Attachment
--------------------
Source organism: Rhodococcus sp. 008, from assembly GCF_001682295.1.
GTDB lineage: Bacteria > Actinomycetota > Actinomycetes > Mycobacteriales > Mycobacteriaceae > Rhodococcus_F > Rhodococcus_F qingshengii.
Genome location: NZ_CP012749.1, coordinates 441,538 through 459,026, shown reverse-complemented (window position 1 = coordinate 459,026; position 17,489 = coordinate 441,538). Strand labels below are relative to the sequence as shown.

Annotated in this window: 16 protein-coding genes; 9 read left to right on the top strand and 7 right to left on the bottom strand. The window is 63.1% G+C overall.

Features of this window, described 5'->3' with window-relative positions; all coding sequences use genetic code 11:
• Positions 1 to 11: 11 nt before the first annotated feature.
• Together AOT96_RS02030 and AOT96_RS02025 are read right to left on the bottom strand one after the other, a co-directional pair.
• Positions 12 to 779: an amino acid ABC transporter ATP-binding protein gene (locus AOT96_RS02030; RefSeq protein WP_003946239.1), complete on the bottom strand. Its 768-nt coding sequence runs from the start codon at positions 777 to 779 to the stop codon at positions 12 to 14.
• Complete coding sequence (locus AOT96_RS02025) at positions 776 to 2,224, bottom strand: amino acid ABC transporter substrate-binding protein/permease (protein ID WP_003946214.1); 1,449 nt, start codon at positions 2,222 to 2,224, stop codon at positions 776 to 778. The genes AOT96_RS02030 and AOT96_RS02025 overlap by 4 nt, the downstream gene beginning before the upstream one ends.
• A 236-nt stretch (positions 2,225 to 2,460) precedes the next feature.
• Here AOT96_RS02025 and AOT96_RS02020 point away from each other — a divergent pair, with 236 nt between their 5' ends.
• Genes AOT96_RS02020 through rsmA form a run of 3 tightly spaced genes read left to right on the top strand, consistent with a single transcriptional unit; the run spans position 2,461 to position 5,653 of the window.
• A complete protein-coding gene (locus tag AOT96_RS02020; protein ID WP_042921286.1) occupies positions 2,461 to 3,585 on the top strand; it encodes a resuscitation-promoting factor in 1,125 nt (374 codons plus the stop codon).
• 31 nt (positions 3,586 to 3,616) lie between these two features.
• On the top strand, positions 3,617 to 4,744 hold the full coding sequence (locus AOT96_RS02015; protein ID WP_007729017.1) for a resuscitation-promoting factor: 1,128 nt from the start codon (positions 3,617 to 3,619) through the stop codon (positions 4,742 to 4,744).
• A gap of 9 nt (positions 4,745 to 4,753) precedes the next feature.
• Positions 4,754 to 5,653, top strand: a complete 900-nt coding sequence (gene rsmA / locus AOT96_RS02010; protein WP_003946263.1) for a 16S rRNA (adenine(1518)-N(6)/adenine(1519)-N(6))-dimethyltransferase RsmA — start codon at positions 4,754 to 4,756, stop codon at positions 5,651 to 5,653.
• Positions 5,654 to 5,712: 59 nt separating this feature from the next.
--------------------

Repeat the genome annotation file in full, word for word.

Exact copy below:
Source organism: Rhodococcus sp. 008, from assembly GCF_001682295.1.
GTDB lineage: Bacteria > Actinomycetota > Actinomycetes > Mycobacteriales > Mycobacteriaceae > Rhodococcus_F > Rhodococcus_F qingshengii.
Genome location: NZ_CP012749.1, coordinates 441,538 through 459,026, shown reverse-complemented (window position 1 = coordinate 459,026; position 17,489 = coordinate 441,538). Strand labels below are relative to the sequence as shown.

Annotated in this window: 16 protein-coding genes; 9 read left to right on the top strand and 7 right to left on the bottom strand. The window is 63.1% G+C overall.

Features of this window, described 5'->3' with window-relative positions; all coding sequences use genetic code 11:
• Positions 1 to 11: 11 nt before the first annotated feature.
• Together AOT96_RS02030 and AOT96_RS02025 are read right to left on the bottom strand one after the other, a co-directional pair.
• Positions 12 to 779: an amino acid ABC transporter ATP-binding protein gene (locus AOT96_RS02030; RefSeq protein WP_003946239.1), complete on the bottom strand. Its 768-nt coding sequence runs from the start codon at positions 777 to 779 to the stop codon at positions 12 to 14.
• Complete coding sequence (locus AOT96_RS02025) at positions 776 to 2,224, bottom strand: amino acid ABC transporter substrate-binding protein/permease (protein ID WP_003946214.1); 1,449 nt, start codon at positions 2,222 to 2,224, stop codon at positions 776 to 778. The genes AOT96_RS02030 and AOT96_RS02025 overlap by 4 nt, the downstream gene beginning before the upstream one ends.
• A 236-nt stretch (positions 2,225 to 2,460) precedes the next feature.
• Here AOT96_RS02025 and AOT96_RS02020 point away from each other — a divergent pair, with 236 nt between their 5' ends.
• Genes AOT96_RS02020 through rsmA form a run of 3 tightly spaced genes read left to right on the top strand, consistent with a single transcriptional unit; the run spans position 2,461 to position 5,653 of the window.
• A complete protein-coding gene (locus tag AOT96_RS02020; protein ID WP_042921286.1) occupies positions 2,461 to 3,585 on the top strand; it encodes a resuscitation-promoting factor in 1,125 nt (374 codons plus the stop codon).
• 31 nt (positions 3,586 to 3,616) lie between these two features.
• On the top strand, positions 3,617 to 4,744 hold the full coding sequence (locus AOT96_RS02015; protein ID WP_007729017.1) for a resuscitation-promoting factor: 1,128 nt from the start codon (positions 3,617 to 3,619) through the stop codon (positions 4,742 to 4,744).
• A gap of 9 nt (positions 4,745 to 4,753) precedes the next feature.
• Positions 4,754 to 5,653, top strand: a complete 900-nt coding sequence (gene rsmA / locus AOT96_RS02010; protein WP_003946263.1) for a 16S rRNA (adenine(1518)-N(6)/adenine(1519)-N(6))-dimethyltransferase RsmA — start codon at positions 4,754 to 4,756, stop codon at positions 5,651 to 5,653.
• Positions 5,654 to 5,712: 59 nt separating this feature from the next.